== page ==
GSA Annual Meeting in Denver, Colorado, USA - 2016

Paper No. 162-22
Presentation Time: 9:00 AM-6:30 PM


CRIFĂ’, Camilla, University of Washington, Department of Biology, Box 351800, Seatle, WA 98195 and STRĂ–MBERG, Caroline A.E., Department of Biology, University of Washington, 24 Kincaid Hall, Box 351800, Seattle, WA 98195-1800,

Phytoliths, microscopic plant silica bodies often preserved in soils and sediment, have been used extensively in paleoenvironmental reconstruction in the Quaternary. More recently they have also been applied in deep-time paleoecology to shed light on the evolution of grasses and spread of grasslands, plant-animal coevolution, and animal paleo-diets. It has long been known that phytolith assemblages typically reflect more local vegetation than the pollen/spore record, suggesting that phytoliths could be especially useful for reconstructing vegetation heterogeneity across the landscape, in particular in well-oxidized terrestrial Cenozoic sediments. By inferring spatial variability in vegetation, paleontologists can establish (or test) relationships between faunal diversity, climate, and habitat structure and use that to understand ecosystem assembly in deep-time. However, very little work that specifically addresses phytolith spatial resolution exists. The available studies differ in methodology (including sampling scheme, extraction protocol, counting/analysis methods, and phytolith classification) making it difficult to synthesize results into general analytical rules for use in paleoecology.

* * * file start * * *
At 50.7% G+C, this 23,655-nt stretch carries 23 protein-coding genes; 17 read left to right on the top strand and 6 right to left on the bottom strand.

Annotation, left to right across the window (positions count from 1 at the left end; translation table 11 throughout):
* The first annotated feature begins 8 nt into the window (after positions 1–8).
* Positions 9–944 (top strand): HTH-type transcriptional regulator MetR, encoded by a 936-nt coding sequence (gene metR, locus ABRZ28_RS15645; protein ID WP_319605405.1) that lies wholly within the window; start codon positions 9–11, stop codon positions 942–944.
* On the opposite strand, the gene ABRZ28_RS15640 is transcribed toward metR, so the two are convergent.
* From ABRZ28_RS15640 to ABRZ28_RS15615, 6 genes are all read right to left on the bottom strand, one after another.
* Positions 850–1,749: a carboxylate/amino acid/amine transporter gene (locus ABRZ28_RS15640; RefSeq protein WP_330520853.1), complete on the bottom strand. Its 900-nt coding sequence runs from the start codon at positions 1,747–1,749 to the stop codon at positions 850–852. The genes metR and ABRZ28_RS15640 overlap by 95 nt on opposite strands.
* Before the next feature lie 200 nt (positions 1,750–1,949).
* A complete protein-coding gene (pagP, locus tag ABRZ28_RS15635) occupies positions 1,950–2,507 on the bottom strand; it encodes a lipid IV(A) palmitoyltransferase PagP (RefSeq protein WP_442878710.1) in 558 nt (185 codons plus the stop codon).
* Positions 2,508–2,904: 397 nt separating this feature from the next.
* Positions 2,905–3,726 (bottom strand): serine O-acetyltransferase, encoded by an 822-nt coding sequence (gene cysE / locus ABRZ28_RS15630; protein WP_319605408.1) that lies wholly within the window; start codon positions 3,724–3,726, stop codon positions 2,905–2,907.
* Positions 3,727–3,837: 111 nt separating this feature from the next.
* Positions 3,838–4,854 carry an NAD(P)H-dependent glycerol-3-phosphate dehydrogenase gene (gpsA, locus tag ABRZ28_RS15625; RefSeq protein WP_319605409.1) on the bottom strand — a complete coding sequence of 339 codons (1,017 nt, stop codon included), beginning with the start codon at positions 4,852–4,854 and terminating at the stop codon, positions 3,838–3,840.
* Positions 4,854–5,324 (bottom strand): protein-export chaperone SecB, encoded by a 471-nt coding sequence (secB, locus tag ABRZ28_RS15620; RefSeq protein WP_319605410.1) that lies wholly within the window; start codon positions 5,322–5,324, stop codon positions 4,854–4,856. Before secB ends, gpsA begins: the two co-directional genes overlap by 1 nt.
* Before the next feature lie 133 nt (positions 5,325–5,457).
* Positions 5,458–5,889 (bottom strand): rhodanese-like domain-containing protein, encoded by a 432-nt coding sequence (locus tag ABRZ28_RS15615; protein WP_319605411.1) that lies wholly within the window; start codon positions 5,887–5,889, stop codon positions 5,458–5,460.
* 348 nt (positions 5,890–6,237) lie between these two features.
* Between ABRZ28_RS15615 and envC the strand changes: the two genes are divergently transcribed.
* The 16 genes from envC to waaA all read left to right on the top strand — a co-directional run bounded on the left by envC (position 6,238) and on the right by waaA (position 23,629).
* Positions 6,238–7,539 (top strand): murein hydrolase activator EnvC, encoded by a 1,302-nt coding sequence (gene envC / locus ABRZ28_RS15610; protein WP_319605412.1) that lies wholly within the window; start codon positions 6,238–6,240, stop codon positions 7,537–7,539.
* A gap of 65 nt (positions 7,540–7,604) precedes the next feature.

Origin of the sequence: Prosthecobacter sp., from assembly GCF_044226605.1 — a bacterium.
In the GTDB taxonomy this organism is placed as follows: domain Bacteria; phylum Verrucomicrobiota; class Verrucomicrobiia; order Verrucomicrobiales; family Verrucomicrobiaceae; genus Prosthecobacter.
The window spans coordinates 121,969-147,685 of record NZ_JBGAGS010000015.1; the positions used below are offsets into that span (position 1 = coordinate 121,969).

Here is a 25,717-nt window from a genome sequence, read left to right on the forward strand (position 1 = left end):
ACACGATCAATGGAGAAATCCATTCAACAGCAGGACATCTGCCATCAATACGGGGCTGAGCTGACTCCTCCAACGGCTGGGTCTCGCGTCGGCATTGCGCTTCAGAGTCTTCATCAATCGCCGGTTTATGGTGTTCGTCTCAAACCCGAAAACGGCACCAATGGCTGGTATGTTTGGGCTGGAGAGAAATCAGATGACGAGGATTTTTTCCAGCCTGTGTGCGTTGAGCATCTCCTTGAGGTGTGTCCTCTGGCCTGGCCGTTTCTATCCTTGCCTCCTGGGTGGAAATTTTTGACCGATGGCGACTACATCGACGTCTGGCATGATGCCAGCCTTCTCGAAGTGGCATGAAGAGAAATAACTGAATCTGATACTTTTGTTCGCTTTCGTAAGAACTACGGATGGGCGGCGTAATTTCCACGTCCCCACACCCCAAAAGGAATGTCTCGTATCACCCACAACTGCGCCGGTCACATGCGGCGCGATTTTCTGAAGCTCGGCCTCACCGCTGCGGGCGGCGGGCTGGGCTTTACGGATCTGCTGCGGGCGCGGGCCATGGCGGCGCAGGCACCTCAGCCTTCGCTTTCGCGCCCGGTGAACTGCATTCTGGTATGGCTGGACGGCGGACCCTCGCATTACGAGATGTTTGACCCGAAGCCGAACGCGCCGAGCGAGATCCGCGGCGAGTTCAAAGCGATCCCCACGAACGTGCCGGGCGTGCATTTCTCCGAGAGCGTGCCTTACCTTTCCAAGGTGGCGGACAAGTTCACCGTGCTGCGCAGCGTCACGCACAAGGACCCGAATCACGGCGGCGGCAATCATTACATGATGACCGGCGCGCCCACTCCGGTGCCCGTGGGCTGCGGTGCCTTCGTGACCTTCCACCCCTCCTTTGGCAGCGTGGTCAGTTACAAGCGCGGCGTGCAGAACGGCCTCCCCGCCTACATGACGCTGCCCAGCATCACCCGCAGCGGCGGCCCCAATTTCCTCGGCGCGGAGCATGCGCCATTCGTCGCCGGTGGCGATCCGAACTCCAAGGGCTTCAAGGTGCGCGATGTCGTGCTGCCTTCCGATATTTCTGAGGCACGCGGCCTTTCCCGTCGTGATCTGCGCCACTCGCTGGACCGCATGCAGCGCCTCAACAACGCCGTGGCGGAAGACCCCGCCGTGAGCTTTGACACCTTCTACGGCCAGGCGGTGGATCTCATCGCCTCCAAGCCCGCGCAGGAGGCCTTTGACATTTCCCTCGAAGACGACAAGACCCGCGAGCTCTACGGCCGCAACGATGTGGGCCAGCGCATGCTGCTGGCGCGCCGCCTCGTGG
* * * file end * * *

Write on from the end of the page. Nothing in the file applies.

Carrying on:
To address this issue, we designed a study to test what the spatial resolution of the phytolith record is in tropical vegetation (rainforest-woodland??). Specifically, we collected soil samples in several quadrants along two vegetation transects in Costa Rica, in order to: 1) determine the most appropriate phytolith sampling strategy for accurate paleoenvironmental reconstructions, and 2) to test for the spatial resolution of the phytolith record as an indicator of vegetation composition and canopy openness, and as a tool to detect habitat heterogeneity. We used both phytolith assemblage composition analysis and a new proxy for vegetation openness developed by Dunn and colleagues using epidermal phytolith shape. Here, we present preliminary results that will help refine the use of phytolith analysis in paleoecology.